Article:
Naturally, the issues between Hulk Hogan and André the Giant continued to be a focal point of the WWF’s programming; André joined forces with “The Million Dollar Man” Ted DiBiase and the two continued to harass Hogan until he agreed to another championship match at The Main Event. This time, André came out on top, though he immediately sold the belt to DiBiase at it was subsequently held up for grabs in a tournament at WrestleMania IV. Don Muraco, Butch Reed, the One Man Gang, Bam Bam Bigelow, and Rick Rude all made it onto the WrestleMania IV card as well, participating in the same tournament, but they would all fall short. Even Hogan and André lost the chance to regain the belt thanks to a double disqualification, so the vacant belt went to “Macho Man” Randy Savage for the first time after he defeated DiBiase in the main event. As for the Survivor Series, the event continued to be an annual part of the WWF/WWE calendar, with multi-man and woman matches taking place regularly every year. The event would be shaken up somewhat by being used as the staging ground for the final clash between the WWF and the alliance of World Championship Wrestling (WCW) and Extreme Championship Wrestling (ECW) and also saw the first appearance of the Elimination Chamber match and clashes between the WWE’s flagship shows, Raw and SmackDown!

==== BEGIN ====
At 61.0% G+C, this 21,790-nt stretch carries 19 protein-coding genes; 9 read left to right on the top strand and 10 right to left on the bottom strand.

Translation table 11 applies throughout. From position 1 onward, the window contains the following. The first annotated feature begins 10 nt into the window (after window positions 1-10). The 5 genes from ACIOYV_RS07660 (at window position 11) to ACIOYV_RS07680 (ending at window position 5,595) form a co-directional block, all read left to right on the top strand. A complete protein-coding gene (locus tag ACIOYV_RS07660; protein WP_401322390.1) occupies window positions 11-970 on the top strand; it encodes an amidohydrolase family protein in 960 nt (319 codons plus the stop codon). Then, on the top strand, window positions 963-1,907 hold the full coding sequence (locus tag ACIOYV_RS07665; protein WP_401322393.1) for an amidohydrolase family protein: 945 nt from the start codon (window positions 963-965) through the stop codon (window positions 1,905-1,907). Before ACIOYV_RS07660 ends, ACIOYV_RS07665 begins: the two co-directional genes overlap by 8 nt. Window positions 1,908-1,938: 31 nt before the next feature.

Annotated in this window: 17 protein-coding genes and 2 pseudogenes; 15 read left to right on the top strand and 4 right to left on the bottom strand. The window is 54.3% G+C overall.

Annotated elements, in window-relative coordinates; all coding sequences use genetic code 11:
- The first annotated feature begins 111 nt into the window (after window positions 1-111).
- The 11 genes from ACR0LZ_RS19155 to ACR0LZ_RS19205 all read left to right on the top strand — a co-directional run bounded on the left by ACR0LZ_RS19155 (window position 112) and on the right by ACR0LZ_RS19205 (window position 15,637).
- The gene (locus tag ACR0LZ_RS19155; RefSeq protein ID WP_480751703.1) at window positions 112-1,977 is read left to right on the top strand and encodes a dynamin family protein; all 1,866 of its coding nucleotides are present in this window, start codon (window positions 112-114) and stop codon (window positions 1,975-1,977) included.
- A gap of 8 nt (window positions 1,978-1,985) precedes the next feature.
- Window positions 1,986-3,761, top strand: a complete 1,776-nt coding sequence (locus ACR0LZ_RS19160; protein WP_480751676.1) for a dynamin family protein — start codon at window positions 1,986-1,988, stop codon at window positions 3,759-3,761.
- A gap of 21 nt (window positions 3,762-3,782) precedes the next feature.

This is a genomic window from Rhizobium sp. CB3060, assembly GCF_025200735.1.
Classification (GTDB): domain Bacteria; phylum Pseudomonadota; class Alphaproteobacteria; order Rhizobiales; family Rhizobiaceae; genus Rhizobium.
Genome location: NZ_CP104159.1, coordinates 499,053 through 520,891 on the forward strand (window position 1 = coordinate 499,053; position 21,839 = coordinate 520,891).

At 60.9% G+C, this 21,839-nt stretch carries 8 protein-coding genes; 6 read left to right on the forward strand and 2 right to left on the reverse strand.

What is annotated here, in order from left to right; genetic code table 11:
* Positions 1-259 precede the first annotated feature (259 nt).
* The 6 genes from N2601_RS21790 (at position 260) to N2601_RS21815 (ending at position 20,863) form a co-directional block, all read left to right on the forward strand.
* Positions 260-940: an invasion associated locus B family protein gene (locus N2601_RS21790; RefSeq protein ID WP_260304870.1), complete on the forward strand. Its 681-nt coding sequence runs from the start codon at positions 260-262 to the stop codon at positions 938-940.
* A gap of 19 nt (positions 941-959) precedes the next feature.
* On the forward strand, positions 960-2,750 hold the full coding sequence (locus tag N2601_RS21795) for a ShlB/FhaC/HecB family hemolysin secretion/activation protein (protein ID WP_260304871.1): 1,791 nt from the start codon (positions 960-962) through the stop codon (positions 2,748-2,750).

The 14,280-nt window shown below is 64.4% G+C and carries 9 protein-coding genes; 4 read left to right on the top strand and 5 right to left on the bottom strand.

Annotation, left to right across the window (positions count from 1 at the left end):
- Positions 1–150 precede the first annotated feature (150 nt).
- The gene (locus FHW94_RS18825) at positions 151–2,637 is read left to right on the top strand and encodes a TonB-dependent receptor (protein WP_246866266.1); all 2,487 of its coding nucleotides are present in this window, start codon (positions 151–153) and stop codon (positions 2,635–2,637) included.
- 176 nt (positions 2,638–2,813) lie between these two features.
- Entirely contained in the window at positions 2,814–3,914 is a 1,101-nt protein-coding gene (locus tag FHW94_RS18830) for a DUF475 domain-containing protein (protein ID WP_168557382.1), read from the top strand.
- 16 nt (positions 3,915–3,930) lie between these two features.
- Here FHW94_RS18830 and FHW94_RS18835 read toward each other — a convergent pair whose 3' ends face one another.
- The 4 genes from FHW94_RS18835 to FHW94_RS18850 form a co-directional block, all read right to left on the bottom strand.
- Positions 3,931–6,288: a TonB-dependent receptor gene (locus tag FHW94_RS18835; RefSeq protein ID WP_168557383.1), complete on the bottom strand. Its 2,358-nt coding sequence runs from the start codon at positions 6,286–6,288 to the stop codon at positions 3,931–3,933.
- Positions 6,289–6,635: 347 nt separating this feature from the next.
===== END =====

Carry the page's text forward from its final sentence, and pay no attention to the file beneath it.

My Rating:

Rating: 2 out of 5.

Could Be Better

What did you think to the inaugural Survivor Series match? Were you excited to see Hulk Hogan and André the Giant across the ring from each other and thus disappointed that they barely interacted in the match? Who was the stand-out performer for you in this clash? Do you think André winning was the right decision? Were you also annoyed that Hogan got counted out? Which Survivor Series match or event is your favourite? How was your Thanksgiving this year? Whatever your thoughts on Survivor Series, feel free to leave them below or drop a comment on my social media.

Wrestling Recap: Undertaker vs. CM Punk (WrestleMania NY/NJ)

The Date: 7 April 2013
The Venue: MetLife Stadium; East Rutherford, New Jersey
The Commentary: Michael Cole, John Bradshaw Layfield/JBL, and Jerry “The King” Lawler
The Referee: Mike Chioda
The Stakes: Singles match with the Undertaker’s WrestleMania winning streak on the line

The Build-Up: